'One Small Step,' history of AAE, revisited
A.F. (Skip) Grandt Jr. has a poster hanging on the wall behind his desk, snuggled in an office inside Wang Hall.
It’s a list of his family’s genealogy, a subject that fascinates him.
Makes sense, then, that when the 50th anniversary for the School of Aeronautics and Astronautics was approaching in 1995, Grandt’s mind started churning while he was on sabbatical. What about a genealogy, of sorts, for the history of aeronautical engineering at Purdue and the School?
“We ought to do something,” Grandt told good friend and AAE colleague W.A. (Gus) Gustafson, who has a shared interest in family genealogy.
Both thought it was important to document the School, and the anniversary seemed to provide a good reason to do it.
The timing was right, too.
“I had just stepped aside as head, so I had time to do it,” said Grandt, who served as head of the School from 1985-1993. “I was interested in it. I wouldn’t have done it otherwise. It was something I wanted to do. The fact that I was born the same month the new independent School of Aeronautics was established was also a motivating factor.”
Grandt also had a key resource to get started: A report from Elmer F. Bruhn, the School’s first head in 1945.
“Elmer Bruhn wrote about the 1937-1950 period when he retired in 1967. It was an internal report that had never been widely distributed. I always thought we should do something with it, his personal recollections of a lot of stuff that went on,” Grandt said. “I thought, ‘That’d be a way to do something like this.’ I edited the dickens out of it and wanted to get it distributed because I thought it was interesting. I don’t know if anybody else did. But this was an excuse to do it.”
Bruhn’s internal report was supplemented by other resources that described the first Purdue Aero Club in 1910 and aeronautical engineering classes taught by the School of Mechanical Engineering beginning in 1921 to provide material for the first three chapters of the eight-chapter first-edition book.
Grandt recruited others to help, too.
L.T. Cargnino, who joined the School in 1945 and taught until his retirement in 1984, wrote about the 1950s. Gustafson, an associate head in the department from 1979-1998, wrote the chapters about the 1960s and 1970s, including information about the merger with the Engineering Sciences program. It was a turbulent period in the School’s history, but it was important, too, to flesh out details of an Engineering Sciences program that produced many distinguished alumni.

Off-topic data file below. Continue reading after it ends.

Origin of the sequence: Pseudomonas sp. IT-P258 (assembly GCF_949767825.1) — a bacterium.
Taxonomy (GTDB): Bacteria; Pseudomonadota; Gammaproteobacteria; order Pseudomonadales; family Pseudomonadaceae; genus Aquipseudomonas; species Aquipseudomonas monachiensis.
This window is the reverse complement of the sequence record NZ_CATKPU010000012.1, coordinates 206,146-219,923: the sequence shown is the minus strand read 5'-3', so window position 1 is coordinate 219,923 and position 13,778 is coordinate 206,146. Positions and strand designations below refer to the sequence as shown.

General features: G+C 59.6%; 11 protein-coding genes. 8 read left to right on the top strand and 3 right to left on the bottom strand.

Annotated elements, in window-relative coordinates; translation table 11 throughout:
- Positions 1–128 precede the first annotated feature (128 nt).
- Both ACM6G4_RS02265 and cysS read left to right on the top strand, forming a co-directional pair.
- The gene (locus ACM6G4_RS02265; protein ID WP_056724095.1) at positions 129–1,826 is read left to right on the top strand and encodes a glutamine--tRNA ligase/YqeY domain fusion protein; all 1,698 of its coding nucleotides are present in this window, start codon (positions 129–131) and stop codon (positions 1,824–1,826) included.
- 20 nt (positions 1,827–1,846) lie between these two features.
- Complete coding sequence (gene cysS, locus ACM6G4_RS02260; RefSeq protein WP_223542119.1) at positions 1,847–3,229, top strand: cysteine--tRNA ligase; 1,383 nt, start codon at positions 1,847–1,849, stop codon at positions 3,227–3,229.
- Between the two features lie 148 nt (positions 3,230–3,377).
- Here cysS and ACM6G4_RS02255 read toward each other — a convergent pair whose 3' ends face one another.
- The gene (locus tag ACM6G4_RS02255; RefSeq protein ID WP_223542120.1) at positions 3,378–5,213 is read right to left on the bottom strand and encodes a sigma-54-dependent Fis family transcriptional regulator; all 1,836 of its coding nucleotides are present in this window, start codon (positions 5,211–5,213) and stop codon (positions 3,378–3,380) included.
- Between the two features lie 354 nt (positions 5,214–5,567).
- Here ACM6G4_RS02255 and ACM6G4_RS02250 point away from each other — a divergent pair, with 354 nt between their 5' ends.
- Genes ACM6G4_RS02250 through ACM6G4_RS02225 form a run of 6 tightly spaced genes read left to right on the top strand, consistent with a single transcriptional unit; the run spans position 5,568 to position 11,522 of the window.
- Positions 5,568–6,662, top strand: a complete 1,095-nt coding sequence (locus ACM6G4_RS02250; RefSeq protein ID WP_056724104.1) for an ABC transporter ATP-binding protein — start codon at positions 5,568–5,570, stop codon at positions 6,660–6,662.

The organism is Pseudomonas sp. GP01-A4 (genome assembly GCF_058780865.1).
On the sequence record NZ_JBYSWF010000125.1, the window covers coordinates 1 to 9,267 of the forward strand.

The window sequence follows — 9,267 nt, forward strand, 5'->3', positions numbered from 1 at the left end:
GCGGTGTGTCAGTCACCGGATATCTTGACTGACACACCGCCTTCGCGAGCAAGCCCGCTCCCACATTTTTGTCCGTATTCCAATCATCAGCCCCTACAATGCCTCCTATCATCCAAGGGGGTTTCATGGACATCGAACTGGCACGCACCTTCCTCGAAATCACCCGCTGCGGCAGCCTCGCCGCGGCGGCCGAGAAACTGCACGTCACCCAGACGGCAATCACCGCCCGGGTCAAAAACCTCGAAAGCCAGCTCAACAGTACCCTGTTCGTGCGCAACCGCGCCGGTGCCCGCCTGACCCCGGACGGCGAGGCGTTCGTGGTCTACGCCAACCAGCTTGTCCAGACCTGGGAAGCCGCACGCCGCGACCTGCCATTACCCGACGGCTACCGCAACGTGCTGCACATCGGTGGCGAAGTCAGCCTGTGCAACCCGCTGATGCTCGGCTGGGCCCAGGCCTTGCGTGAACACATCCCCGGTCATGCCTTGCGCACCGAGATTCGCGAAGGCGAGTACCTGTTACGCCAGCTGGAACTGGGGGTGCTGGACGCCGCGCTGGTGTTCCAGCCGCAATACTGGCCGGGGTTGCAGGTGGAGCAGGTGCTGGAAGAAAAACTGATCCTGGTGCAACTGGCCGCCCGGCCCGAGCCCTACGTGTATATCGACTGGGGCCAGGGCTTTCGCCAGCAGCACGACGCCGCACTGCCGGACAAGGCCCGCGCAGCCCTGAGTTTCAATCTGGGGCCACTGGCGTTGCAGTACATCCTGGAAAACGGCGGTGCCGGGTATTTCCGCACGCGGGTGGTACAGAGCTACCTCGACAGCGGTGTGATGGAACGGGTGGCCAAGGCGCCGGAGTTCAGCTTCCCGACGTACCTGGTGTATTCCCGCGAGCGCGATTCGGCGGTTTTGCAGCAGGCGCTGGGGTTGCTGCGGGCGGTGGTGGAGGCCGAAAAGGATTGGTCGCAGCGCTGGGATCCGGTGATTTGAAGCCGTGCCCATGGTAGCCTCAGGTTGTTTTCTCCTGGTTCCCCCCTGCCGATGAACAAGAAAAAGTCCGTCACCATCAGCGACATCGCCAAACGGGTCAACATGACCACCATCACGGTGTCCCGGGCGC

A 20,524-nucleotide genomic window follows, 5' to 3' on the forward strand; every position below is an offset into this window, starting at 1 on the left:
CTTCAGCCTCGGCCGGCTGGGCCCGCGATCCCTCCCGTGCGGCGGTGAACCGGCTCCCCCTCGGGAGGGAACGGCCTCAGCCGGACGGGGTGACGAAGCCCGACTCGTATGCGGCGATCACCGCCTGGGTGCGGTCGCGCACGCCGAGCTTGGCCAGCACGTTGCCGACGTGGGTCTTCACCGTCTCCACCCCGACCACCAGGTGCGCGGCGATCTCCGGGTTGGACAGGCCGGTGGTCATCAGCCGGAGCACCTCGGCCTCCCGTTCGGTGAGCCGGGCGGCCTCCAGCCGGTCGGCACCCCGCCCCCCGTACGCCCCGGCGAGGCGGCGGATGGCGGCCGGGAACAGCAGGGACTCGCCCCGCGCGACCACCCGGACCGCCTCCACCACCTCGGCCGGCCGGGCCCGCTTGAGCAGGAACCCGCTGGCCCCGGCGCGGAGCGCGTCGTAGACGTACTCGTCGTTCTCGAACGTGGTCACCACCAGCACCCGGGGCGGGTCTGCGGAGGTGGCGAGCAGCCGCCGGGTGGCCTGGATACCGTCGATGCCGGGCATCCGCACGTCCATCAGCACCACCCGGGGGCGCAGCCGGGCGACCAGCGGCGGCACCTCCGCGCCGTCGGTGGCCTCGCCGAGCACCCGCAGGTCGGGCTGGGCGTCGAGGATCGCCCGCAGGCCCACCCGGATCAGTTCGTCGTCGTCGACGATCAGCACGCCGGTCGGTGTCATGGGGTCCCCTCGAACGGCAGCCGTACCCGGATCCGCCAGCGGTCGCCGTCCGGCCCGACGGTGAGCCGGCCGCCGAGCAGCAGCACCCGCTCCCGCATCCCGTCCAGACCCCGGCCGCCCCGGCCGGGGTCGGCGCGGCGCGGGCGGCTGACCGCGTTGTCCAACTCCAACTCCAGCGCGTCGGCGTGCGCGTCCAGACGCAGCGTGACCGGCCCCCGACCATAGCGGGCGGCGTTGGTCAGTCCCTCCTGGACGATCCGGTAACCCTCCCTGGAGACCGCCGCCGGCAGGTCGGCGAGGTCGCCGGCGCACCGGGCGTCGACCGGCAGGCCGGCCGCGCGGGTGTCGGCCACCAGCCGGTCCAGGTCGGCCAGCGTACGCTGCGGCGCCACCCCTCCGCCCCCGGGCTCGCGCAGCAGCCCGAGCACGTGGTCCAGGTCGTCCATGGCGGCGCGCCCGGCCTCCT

Grandt handled the rest of the book and worked with others in the department to assemble lists of degrees and graduates. Documenting graduate students was complicated by the fact that the registrar’s office didn’t distinguish between specific majors during the first years of the School, simply recording students as being in the graduate school. Fortunately, the School kept its own internal list, which was presented in the book.
The first edition, called “One Small Step: The History of Aerospace Engineering at Purdue University,” was published in 1995, to coincide with the 50th anniversary of the School.
A second edition of the book was released in 2010 following what the authors called in the foreword “a most exciting period in the School’s history” for its growth in academic and research programs, new faculty, increased recognition and a relocation to Neil Armstrong Hall of Engineering.
Grandt said documenting the history of the School of Aeronautics and Astronautics was one of the most rewarding projects in his 40-plus-year career at Purdue.
“Searching university records for old photographs and documents, corresponding with staff and alumni, and sharing the school’s vibrant history with current students has been truly gratifying,” Grandt said. “As the School and I both celebrate our 75th birthdays in July, we’re grateful for the opportunity to have contributed to Purdue’s sustained tradition of academic excellence. Moreover, the fact that the school currently enjoys record enrollments indicates that it is well positioned to expand its legacy as one of the world’s major academic institutions.”
The School’s 75th anniversary is July 1, 2020, and over the course of the academic year, AAE will celebrate many of its past accomplishments and programs and also look ahead to what’s next for the School and aerospace engineering.
Interested in reading details of 100 years of aerospace engineering at Purdue, including the last 75 years as an independent program? Copies of the 2nd edition of “One Small Step: The History of Aerospace Engineering at Purdue University” are available for purchase.